The #VaughnRebellion is already being described as a single event that ended on February 2, 2017 when law enforcement stormed Building C in the early hours of the morning. However, if we take what the men in Vaughn said seriously, then we should look at the #VaughnRebellion in the context of other movements for social justice that have mobilized in recent years and that show no signs of waning.
The #VaughnRebellion cannot be disconnected from the broader struggle against extra-judicial police killings of Black people in the United States. Freedom from abuse from corrections officers and other prison staff is part of the same struggle to end police violence.
The #VaughnRebellion read thusly, is also a direct response to unjust federal policies that are likely to influence the conditions within state prisons in Delaware and around the country. At a time when the federal government has targeted vulnerable groups of people in this country, the #VaughnRebellion should be seen as a signal that solidarity includes solidarity with incarcerated people.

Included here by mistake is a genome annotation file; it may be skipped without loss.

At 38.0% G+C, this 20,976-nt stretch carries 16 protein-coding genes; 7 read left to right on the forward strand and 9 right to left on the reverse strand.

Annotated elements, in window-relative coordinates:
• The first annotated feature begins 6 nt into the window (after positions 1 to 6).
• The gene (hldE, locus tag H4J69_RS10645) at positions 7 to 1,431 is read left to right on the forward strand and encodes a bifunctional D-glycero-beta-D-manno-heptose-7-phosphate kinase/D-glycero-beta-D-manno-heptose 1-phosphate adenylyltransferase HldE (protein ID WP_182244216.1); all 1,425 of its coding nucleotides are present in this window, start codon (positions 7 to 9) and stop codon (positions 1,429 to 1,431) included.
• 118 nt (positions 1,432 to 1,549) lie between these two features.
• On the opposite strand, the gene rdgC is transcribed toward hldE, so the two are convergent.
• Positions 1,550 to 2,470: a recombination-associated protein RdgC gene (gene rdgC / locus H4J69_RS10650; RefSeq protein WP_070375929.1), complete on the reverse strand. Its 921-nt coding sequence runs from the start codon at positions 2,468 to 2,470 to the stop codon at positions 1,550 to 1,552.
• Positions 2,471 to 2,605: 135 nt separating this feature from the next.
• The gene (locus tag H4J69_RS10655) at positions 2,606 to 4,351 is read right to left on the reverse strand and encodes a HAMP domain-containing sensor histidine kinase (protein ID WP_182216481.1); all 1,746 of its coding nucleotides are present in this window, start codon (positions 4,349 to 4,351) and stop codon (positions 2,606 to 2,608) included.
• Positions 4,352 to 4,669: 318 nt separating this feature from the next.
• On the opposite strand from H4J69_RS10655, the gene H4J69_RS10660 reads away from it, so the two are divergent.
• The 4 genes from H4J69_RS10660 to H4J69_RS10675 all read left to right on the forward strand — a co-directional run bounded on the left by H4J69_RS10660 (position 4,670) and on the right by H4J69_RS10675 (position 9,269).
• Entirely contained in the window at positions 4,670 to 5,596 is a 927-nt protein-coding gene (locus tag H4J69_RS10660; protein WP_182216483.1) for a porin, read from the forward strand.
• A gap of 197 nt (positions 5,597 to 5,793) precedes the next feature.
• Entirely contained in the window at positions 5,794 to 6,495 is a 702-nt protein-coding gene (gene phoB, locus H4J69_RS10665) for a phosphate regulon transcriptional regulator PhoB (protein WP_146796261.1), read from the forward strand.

The men of Vaughn are demanding better treatment, education, correct status sheets, and effective rehabilitation. They are telling society that they will not be disappeared and forgotten. They are saying, unequivocally, that they matter, and that they will not be denied their humanity even if it risks them more time or their lives.
In the coming weeks and months we are likely to hear from self-appointed “experts”, task-forces, committees, and other groups that will be charged with analyzing what led up to the #VaughnRebellion so that it doesn’t happen again. The concerns of the incarcerated people at Vaughn will not be centered in those investigations. The central focus will be on “safety” (as defined by the institution).